Can you settle an estate without probate in Florida? The short answer is yes; however, this option is not always available. In this article, you will learn: 1) how to determine whether a particular estate can be settled without going through a lengthy and expensive probate process, and 2) how to do it properly, making sure you remain compliant with the Florida Probate Code.
Florida Probate and Its Alternatives
Probate is the legal process of administering a deceased person’s estate, which includes distributing assets to heirs and paying off any debts. However, not all estates need to go through probate. In Florida, there are several alternatives to probate that can be used to settle an estate, depending on its size and complexity, including:
- Disposition without Administration: This option is available for small estates with little or no assets. If the decedent’s assets are only used to pay for funeral expenses and medical bills, a formal probate process may not be necessary. To qualify for this option, the estate must consist of personal property with a value not exceeding the sum of funeral expenses and medical bills.
- Summary Administration: Summary administration is a simplified probate process for estates valued at $75,000 or less, excluding the value of the decedent’s homestead property. This process is faster and less expensive than formal probate and can be used if the deceased has been dead for more than two years or if the estate meets the value requirements.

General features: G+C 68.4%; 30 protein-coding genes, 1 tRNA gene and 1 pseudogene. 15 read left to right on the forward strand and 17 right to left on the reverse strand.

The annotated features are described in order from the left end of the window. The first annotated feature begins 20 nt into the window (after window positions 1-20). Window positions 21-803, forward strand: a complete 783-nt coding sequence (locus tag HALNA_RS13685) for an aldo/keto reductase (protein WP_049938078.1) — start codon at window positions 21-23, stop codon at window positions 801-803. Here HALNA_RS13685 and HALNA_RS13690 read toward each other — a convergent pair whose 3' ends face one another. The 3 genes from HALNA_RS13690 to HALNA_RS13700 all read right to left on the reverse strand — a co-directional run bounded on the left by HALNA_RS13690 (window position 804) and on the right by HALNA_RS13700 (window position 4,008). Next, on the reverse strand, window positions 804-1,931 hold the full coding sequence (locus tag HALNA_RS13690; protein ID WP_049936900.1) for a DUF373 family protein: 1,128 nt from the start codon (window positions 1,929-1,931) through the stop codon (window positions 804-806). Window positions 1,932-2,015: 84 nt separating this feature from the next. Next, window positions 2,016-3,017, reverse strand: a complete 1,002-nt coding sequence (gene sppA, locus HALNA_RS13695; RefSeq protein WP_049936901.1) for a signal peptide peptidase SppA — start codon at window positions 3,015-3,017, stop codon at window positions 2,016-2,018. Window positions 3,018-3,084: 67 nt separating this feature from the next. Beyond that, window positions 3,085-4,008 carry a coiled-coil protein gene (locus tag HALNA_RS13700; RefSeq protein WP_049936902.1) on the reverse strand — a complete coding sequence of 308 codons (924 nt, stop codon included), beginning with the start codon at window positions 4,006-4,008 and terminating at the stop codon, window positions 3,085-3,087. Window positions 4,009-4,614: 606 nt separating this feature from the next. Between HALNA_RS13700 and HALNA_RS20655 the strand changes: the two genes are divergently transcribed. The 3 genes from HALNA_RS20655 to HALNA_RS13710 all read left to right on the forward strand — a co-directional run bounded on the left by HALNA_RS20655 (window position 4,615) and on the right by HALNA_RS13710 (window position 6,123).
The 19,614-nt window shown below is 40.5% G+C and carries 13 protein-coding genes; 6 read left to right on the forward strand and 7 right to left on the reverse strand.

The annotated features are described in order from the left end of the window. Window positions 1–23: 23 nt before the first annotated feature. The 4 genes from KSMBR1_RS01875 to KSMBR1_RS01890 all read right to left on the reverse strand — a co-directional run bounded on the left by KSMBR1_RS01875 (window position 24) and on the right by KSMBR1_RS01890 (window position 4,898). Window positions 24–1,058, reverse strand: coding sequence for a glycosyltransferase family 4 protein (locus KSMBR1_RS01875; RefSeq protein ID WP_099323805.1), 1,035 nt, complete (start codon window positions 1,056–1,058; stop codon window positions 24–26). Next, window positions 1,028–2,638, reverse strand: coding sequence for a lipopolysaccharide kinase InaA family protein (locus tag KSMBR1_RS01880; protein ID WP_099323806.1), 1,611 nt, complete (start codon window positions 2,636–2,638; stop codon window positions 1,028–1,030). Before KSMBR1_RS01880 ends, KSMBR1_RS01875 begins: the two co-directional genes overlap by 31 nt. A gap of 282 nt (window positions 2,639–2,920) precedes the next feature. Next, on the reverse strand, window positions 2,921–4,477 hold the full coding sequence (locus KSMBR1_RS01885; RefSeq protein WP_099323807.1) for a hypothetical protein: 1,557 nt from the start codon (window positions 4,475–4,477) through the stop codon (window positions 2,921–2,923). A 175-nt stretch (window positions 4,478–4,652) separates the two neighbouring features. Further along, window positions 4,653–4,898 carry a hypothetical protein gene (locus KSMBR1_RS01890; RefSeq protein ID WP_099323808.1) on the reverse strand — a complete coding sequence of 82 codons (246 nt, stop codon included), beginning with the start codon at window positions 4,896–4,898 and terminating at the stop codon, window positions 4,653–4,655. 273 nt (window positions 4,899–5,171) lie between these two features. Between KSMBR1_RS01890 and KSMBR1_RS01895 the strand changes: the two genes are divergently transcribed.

- Trust Administration: If the decedent had a properly funded living trust, the estate can avoid probate altogether. Trust administration is a private process that allows assets to be distributed directly to beneficiaries without court involvement.
Steps to Settle an Estate without Probate in Florida
- Determine if the estate qualifies for a probate alternative: Consult with an experienced probate attorney to determine if the estate meets the requirements for disposition without administration, summary administration, or trust administration.
- Gather important documents: Locate the deceased person’s will, trust documents, and any other relevant estate planning documents. You will also need to gather information about the deceased person’s assets, debts, and beneficiaries.
- Notify creditors and pay debts: Florida law requires that you notify creditors of the deceased person’s death and provide them with an opportunity to file claims against the estate. Debts must be paid before assets can be distributed to beneficiaries.
- Distribute assets to beneficiaries: Once all debts have been paid, you can distribute the remaining assets to the beneficiaries according to the terms of the will, trust, or Florida intestacy laws if there is no will.
- Close the estate: After all assets have been distributed and debts have been paid, you can close the estate by filing any necessary documents with the court.
Why Choose Jurado & Associates, P.A. for Your Estate Settlement Needs
At Jurado & Associates, P.A., we understand the complexities of the probate process and are committed to providing personalized and professional legal guidance. Our experienced attorneys will help you determine the best course of action for your specific situation. If you need assistance with settling an estate in Florida, do not hesitate to reach out to us at (305) 921-0976 or email us at [email protected]. You can also contact us via WhatsApp at +1 (305) 396-8094. Let Jurado & Associates, P.A. be your trusted legal partner in navigating the estate settlement process, providing you with the peace of mind you need.